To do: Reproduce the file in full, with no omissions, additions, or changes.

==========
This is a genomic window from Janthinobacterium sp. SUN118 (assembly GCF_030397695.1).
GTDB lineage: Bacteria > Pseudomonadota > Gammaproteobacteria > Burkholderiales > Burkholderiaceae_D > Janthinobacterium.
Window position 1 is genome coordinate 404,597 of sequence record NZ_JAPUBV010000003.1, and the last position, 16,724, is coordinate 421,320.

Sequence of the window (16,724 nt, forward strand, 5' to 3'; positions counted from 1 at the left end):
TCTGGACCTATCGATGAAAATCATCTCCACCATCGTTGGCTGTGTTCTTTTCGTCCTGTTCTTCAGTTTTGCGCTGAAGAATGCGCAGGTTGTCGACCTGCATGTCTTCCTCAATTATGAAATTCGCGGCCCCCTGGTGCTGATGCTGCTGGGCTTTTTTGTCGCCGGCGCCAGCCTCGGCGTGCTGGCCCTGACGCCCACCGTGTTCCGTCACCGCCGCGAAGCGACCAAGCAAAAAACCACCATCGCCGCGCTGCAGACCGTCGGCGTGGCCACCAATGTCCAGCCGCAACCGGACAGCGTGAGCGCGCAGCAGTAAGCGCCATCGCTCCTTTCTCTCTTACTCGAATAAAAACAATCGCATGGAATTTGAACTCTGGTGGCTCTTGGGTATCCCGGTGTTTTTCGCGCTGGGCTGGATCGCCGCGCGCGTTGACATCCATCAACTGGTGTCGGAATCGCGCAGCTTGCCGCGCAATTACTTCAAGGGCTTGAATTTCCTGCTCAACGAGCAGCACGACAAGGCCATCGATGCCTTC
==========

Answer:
This is a genomic window from Janthinobacterium sp. SUN118 (assembly GCF_030397695.1).
GTDB lineage: Bacteria > Pseudomonadota > Gammaproteobacteria > Burkholderiales > Burkholderiaceae_D > Janthinobacterium.
Window position 1 is genome coordinate 404,597 of sequence record NZ_JAPUBV010000003.1, and the last position, 16,724, is coordinate 421,320.

Sequence of the window (16,724 nt, forward strand, 5' to 3'; positions counted from 1 at the left end):
TCTGGACCTATCGATGAAAATCATCTCCACCATCGTTGGCTGTGTTCTTTTCGTCCTGTTCTTCAGTTTTGCGCTGAAGAATGCGCAGGTTGTCGACCTGCATGTCTTCCTCAATTATGAAATTCGCGGCCCCCTGGTGCTGATGCTGCTGGGCTTTTTTGTCGCCGGCGCCAGCCTCGGCGTGCTGGCCCTGACGCCCACCGTGTTCCGTCACCGCCGCGAAGCGACCAAGCAAAAAACCACCATCGCCGCGCTGCAGACCGTCGGCGTGGCCACCAATGTCCAGCCGCAACCGGACAGCGTGAGCGCGCAGCAGTAAGCGCCATCGCTCCTTTCTCTCTTACTCGAATAAAAACAATCGCATGGAATTTGAACTCTGGTGGCTCTTGGGTATCCCGGTGTTTTTCGCGCTGGGCTGGATCGCCGCGCGCGTTGACATCCATCAACTGGTGTCGGAATCGCGCAGCTTGCCGCGCAATTACTTCAAGGGCTTGAATTTCCTGCTCAACGAGCAGCACGACAAGGCCATCGATGCCTTC